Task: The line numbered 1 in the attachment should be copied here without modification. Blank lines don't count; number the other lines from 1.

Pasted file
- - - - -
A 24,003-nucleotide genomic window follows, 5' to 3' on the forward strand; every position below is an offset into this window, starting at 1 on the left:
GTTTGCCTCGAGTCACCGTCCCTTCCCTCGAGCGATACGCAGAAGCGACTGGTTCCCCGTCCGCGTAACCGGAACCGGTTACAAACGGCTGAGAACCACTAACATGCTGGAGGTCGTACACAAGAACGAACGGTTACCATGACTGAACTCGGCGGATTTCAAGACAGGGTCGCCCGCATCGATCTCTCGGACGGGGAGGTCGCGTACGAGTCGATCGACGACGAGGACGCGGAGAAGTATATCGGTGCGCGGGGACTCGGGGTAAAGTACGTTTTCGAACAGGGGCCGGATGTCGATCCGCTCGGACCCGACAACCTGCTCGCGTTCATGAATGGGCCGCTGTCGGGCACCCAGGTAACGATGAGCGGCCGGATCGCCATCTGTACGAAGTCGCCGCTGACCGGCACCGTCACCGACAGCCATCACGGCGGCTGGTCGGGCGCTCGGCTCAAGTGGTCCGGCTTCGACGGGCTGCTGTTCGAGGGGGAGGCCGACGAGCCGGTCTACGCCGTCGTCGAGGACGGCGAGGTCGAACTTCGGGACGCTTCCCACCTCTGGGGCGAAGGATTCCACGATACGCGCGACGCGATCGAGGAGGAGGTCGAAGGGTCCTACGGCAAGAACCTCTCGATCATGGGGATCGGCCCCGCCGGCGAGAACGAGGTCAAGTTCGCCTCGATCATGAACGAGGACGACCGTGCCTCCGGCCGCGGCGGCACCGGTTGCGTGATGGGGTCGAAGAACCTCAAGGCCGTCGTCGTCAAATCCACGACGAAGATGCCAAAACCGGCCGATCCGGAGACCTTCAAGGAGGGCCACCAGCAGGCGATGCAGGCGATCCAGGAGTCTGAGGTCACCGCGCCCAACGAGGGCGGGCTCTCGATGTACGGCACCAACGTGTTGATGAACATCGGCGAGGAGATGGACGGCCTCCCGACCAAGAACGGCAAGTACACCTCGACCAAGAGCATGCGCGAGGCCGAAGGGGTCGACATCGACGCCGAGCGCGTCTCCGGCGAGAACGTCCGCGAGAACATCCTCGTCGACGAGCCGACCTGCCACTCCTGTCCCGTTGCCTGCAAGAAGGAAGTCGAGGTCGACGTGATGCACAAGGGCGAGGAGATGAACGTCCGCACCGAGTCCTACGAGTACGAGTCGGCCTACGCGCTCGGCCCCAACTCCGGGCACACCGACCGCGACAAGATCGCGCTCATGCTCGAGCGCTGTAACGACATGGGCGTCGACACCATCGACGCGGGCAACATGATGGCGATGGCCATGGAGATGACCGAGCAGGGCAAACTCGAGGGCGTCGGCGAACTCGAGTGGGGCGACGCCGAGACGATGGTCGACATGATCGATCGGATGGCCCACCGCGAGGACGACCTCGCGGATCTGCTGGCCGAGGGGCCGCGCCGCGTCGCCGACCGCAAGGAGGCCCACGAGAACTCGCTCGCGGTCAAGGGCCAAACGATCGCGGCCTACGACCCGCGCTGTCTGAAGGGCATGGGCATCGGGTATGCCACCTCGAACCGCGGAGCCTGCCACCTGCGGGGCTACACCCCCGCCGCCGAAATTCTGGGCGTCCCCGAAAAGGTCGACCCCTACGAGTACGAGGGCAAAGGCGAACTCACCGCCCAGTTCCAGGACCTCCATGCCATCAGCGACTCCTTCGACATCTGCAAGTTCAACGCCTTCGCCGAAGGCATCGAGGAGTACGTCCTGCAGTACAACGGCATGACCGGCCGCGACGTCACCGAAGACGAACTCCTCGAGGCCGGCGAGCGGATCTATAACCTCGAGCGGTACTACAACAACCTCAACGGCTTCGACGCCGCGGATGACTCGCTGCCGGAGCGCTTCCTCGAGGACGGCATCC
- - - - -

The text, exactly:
A 24,003-nucleotide genomic window follows, 5' to 3' on the forward strand; every position below is an offset into this window, starting at 1 on the left: